‘Points & grunt’ or ‘eloquently instruct’

A couple of weeks ago Oliver Quinlan was a guest on Radio EDUtalk. The thing that stuck in my mind the most from the episode was this idea. Oliver has now written a bit more about it on his blog.

The command prompt allows you to use the power of language to interact with a computer. In comparison, clicking around in a  desktop environment is akin to pointing and grunting. Getting people to do things by pointing and grunting is OK at first, but as children we naturally put in the effort to learn how to move beyond this to get things done quicker, more precisely and more elegantly.

‘Points & grunt’ or ‘eloquently instruct’ – Language & computers – Oliver Quinlan

I’ve often struggled to explain, even to myself, why I enjoy using the terminal application. This is the best elevator pitch I’ve heard.

I am no command line expert, but I end up using it for small things or interesting experiments most days. I guess my first exposure was on the introduction of Mac OS X in 2001. Af first it was something to use occasionally for system settings that could not be done in other ways. Slowly over the last 15 (eek!) years I’ve used it a bit more and slowly learned. It is not something you need to be an expert to get use from. For example Batch Processing MP3 files is probably not eloquent but it saved me a huge amount of time.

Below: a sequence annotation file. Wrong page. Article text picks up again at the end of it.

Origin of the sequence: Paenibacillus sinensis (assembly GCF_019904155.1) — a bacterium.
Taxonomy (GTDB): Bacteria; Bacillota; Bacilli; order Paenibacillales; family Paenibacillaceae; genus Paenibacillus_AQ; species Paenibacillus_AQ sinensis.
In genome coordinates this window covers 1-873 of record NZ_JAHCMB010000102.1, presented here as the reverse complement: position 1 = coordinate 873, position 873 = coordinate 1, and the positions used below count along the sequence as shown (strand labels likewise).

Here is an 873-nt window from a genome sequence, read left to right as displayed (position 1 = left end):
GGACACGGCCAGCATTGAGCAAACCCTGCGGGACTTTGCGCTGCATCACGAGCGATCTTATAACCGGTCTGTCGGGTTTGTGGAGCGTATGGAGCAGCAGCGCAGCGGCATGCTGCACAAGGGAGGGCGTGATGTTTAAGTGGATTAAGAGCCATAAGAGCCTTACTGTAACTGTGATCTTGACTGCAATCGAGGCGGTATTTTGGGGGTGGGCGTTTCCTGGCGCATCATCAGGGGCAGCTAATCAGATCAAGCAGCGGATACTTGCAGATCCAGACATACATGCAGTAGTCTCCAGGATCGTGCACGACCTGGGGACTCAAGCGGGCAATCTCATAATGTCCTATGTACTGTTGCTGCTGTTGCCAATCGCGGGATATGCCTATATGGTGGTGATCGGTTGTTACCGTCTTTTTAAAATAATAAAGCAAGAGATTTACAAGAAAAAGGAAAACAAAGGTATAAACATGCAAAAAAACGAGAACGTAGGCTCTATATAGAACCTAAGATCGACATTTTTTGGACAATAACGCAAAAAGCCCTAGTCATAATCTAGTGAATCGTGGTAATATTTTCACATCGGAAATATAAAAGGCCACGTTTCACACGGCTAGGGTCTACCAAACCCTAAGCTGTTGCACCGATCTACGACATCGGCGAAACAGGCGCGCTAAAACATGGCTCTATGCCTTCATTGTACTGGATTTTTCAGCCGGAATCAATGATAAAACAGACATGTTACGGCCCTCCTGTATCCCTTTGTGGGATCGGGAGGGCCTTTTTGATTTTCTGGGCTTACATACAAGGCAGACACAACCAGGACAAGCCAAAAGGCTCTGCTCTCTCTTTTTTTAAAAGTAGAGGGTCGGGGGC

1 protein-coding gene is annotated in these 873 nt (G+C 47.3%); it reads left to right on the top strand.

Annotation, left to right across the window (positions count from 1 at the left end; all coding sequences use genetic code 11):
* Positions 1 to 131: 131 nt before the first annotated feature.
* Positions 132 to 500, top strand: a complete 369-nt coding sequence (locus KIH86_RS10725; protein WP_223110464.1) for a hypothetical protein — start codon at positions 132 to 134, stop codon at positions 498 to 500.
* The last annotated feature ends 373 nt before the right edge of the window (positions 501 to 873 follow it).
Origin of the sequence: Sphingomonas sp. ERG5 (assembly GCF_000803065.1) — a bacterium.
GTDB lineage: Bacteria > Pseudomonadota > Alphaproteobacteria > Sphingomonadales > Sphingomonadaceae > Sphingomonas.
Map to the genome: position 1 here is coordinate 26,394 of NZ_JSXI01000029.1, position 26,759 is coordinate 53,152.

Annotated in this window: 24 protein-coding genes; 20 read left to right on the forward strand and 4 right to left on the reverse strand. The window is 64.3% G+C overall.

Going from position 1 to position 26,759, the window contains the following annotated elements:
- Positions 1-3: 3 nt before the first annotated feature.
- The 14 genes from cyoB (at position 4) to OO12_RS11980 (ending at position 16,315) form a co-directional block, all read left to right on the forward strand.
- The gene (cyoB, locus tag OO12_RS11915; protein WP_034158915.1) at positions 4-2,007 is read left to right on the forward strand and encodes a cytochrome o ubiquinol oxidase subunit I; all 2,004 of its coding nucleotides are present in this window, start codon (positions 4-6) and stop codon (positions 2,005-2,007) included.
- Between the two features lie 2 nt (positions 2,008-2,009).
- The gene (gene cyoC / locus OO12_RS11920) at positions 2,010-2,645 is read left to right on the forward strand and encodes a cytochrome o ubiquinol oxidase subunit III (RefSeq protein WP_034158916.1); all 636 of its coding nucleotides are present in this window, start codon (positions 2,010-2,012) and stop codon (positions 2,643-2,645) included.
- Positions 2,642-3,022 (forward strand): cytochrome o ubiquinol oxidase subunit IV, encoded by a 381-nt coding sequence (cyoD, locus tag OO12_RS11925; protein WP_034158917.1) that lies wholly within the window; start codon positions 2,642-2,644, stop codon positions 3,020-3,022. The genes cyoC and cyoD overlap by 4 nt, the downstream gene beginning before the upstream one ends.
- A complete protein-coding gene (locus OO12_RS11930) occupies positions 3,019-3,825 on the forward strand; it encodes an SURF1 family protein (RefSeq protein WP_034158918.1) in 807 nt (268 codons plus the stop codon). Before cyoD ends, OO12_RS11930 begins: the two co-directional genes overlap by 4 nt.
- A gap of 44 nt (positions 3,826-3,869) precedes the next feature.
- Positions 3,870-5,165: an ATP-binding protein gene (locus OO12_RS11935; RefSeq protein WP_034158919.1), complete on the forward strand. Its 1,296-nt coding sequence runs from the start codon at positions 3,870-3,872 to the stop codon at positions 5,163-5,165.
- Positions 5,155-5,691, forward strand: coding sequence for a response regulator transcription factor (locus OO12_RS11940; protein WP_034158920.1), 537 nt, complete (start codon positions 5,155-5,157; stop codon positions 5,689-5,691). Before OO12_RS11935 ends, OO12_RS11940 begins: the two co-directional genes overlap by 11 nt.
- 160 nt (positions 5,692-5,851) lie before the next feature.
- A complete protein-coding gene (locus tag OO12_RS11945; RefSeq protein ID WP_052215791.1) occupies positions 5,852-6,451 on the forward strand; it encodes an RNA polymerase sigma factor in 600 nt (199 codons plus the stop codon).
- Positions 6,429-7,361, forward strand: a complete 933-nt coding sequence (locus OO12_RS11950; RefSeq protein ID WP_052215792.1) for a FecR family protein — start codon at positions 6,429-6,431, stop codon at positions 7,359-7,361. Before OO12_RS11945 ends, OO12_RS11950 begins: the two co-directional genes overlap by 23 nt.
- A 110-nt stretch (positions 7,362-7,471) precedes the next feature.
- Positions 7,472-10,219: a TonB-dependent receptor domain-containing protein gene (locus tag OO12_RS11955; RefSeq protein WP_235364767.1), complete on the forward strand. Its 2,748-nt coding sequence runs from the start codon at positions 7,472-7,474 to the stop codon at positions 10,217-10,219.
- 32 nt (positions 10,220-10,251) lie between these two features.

For most of the time I’ve been using the terminal I though of it as a somewhat old fashioned process. It is now fairly obvious that it will be in use for some time yet. This week the news that Microsoft is bringing the Bash shell to Windows 10 brought that home.

It is worth mentioning that there is an amazing amount of information on using the command line on the web. I can’t remember when a search has failed to help me learn.

Elsewhere Oliver recommended Conquer the Command Line as a good resource to getting started. From the MagPi Magazine available as a few PDF.

 

Featured image: my own, grabbed with LICEcap.

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